The Vase: a story about motherhood by Michelle Lewsen
Let me tell you a story. Come on in, make yourself comfortable.
There was this little girl. She went with her mum to a flea market one day, with $5 pocket money in her hand to buy whatever her heart desired. She slowly walked past all the stalls and examined all the knick-knacks on sale. On one table, she saw a beautiful vase with exquisite flowers painted all around it in colours so vivid they took her breath away.
Carefully, she picked it up and held it in her hands. She knew that she had found what she wanted. She handed over the money and walked away with her new treasure and a bright smile on her youthful face.
When she got home, she went to her bedroom with her vase and sat on her bed. “You are so beautiful!” she whispered in awe. Well, you can imagine her surprise when the vase answered back, “Thank you! But I wasn’t always this beautiful. In fact, I wasn’t always a vase!”
The vase went on, “In the beginning I was just a lump of clay. I was happy until one day, my Master’s hands began to pound me and roll me and poke me and push me. I cried out for her to stop but she just smiled at me. Just as I was able to catch my breath, I was thrown on a round spinning table where I got so dizzy I could hardly stand it. Again, I cried out for my master to stop but she continued, all the while smiling.
“I was poked and pushed and bent even more. I was stretched into shapes I never believed I could make and then, as I thought it was all over, she put me in the hottest oven! The heat was unbearable, my skin was burning and I begged for my Master to please take me out. All I could see was her face, smiling at me through the glass.”
“Finally, after many hours, the door opened. My master put me on a shelf and I began to cool down and feel much more comfortable. I should have known better than to feel relieved because as soon as I was cool, she picked me up again and began to decorate me all over with paint that had fumes so strong I couldn’t breathe. I cried and begged her to stop, but again, she just smiled.”
“Do you know what happened next? She put me back in the boiling hot oven. I shrieked and pleaded. I cursed and screamed. I was certain that I would not be able to stand this. Of course, I did survive but when the door opened, all I could think about was what she would do next.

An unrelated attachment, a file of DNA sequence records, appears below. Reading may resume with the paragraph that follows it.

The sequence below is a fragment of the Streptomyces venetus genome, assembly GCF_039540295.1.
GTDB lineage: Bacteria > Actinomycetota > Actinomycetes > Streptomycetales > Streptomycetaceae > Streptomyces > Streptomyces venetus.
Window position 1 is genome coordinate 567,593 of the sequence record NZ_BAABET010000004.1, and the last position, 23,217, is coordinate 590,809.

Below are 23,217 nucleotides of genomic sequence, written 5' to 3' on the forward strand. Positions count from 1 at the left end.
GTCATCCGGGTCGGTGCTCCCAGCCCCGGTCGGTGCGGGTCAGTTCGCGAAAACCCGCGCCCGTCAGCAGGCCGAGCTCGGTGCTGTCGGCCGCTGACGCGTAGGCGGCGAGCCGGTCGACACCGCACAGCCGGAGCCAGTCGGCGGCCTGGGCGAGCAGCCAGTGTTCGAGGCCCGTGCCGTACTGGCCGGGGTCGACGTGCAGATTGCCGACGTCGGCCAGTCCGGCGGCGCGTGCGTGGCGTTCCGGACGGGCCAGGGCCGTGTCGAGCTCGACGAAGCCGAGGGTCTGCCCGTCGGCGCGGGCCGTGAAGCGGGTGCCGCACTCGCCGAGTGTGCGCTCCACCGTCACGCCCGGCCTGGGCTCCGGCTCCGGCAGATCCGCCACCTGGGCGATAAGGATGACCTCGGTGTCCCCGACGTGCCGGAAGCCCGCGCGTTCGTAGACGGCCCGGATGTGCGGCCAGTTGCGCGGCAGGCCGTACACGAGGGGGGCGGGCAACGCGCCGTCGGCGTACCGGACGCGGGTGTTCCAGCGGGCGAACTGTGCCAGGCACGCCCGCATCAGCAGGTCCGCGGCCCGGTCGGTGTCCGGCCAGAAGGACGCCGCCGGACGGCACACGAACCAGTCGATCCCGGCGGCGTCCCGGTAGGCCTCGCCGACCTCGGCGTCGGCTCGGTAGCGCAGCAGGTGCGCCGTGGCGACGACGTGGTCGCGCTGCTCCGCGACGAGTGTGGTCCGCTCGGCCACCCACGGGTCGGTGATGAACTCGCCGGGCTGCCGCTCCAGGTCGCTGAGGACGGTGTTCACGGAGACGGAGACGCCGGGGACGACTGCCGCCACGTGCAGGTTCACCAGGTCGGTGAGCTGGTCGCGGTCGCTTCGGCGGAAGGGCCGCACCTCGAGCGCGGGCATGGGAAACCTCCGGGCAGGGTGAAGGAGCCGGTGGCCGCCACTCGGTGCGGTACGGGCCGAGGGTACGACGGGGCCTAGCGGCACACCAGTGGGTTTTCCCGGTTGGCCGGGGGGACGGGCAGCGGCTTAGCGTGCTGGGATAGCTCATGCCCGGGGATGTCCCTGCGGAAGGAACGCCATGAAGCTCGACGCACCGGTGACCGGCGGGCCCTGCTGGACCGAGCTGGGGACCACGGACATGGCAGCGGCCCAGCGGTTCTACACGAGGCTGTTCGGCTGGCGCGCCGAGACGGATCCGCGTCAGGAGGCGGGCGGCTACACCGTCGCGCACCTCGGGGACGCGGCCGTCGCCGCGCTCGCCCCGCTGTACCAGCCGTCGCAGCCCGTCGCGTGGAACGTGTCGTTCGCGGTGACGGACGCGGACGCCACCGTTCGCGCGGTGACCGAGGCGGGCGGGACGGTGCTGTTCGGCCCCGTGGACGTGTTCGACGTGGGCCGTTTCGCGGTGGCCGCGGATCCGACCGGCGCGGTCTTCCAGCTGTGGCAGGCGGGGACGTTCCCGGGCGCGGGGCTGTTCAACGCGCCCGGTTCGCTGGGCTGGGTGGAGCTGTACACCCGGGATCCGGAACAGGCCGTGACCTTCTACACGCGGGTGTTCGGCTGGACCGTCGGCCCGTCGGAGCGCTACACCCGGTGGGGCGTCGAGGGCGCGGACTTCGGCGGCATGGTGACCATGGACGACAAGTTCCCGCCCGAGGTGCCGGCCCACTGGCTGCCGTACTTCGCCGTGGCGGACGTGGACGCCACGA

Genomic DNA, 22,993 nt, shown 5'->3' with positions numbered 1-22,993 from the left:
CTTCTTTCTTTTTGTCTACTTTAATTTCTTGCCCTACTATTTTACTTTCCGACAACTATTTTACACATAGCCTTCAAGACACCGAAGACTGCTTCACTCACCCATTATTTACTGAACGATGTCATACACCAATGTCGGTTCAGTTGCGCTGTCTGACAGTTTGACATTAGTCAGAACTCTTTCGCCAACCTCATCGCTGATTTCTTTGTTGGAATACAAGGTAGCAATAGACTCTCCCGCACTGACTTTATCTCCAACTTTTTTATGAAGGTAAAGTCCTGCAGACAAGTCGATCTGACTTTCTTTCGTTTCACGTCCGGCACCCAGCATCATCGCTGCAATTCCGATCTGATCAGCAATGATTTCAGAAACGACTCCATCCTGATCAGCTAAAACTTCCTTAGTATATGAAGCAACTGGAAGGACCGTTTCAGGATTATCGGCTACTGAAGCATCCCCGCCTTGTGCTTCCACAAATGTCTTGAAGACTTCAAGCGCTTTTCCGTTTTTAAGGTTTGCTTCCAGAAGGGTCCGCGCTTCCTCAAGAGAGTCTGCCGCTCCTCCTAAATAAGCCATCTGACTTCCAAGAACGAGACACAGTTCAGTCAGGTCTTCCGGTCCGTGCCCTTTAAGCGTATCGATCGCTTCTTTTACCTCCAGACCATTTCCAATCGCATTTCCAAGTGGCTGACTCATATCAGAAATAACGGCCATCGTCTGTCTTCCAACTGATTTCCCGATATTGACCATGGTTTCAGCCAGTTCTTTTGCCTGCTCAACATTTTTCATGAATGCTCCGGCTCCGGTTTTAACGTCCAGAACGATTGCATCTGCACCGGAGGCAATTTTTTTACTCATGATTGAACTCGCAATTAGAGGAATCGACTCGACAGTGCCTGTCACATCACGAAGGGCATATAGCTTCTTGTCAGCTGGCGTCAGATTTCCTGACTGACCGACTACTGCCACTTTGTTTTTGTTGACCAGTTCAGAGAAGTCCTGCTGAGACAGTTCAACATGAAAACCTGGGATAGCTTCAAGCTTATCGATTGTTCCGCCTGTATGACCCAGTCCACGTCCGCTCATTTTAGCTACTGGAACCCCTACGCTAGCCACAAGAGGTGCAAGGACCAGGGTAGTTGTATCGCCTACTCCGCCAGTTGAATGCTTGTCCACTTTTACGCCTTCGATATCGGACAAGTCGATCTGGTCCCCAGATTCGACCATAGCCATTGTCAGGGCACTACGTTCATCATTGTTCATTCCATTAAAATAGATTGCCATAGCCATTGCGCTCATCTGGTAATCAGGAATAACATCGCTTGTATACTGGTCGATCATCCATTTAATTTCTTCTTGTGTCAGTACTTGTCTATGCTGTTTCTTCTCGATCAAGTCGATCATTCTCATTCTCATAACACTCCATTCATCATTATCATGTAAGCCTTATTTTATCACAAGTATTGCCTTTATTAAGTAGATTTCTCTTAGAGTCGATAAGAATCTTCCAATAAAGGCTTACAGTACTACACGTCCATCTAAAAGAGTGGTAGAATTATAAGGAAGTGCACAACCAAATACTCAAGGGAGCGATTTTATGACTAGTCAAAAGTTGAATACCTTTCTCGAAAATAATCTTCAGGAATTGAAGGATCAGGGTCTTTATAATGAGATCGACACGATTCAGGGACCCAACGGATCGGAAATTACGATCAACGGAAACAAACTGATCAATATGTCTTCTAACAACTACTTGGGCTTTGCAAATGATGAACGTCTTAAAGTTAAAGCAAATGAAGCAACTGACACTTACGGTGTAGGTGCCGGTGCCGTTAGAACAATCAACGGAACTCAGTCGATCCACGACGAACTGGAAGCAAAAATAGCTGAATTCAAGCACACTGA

“My Master handed me a mirror. I looked in the mirror and was astounded at what I saw. I was beautiful!
“Gently, my Master spoke to me. She said, ‘I know how much it hurt to be rolled and poked and squashed out of shape, but if I had let you remain a ball of clay, you would have dried out. Spinning around on that wheel was a horrible experience, I know, but if I had stopped when you asked, you would have broken. The oven was hot and unpleasant, I understand – and it hurt me to put you in there – but if I hadn’t put you in there, you would have cracked. when I decorated you with that foul-smelling paint, I know you didn’t like it, but without that paint, you wouldn’t be nearly as colourful. That second time in the oven – THAT’S what made you strong, and proved to you that you could handle anything. Now you are complete and you are so much more exceptional than how I imagined you would be when you were a little lump of clay.’”
The vase explained, “This is my story, little girl. It’s the story of how I came to be my beautiful self.”
The little girl looked at her amazing vase and tried to imagine the lump of clay it had once been. Then she got up and walked to the mirror. She smiled. She liked the little lump of clay she saw staring back and she started to imagine all the incredible ways she could grow.
Motherhood is a scary and incredible privilege. We are entrusted with precious lumps of clay and given precious few years to mould them into beautiful works of art. It’s our responsibility to guide them, shape them and add colour to them. It’s our job to ensure that when we are finished our work on them, they are strong and beautiful. We sometimes need to poke and prod, turn up the heat and push our children into situations that make them uncomfortable, and in doing so, we teach them that we believe in their potential.
Trust in yourself, look at the beautiful balls of clay you’ve been given and see the spectacular Vases they will one day become. Then get to work.
ABOUT MICHELLE: When Michelle is not drowning under a mountain of laundry, she writes commercials and yells (gently and encouragingly) at her children. She loves her three little people more than she ever believed was possible. Oh, and her house is not Pinterest-worthy.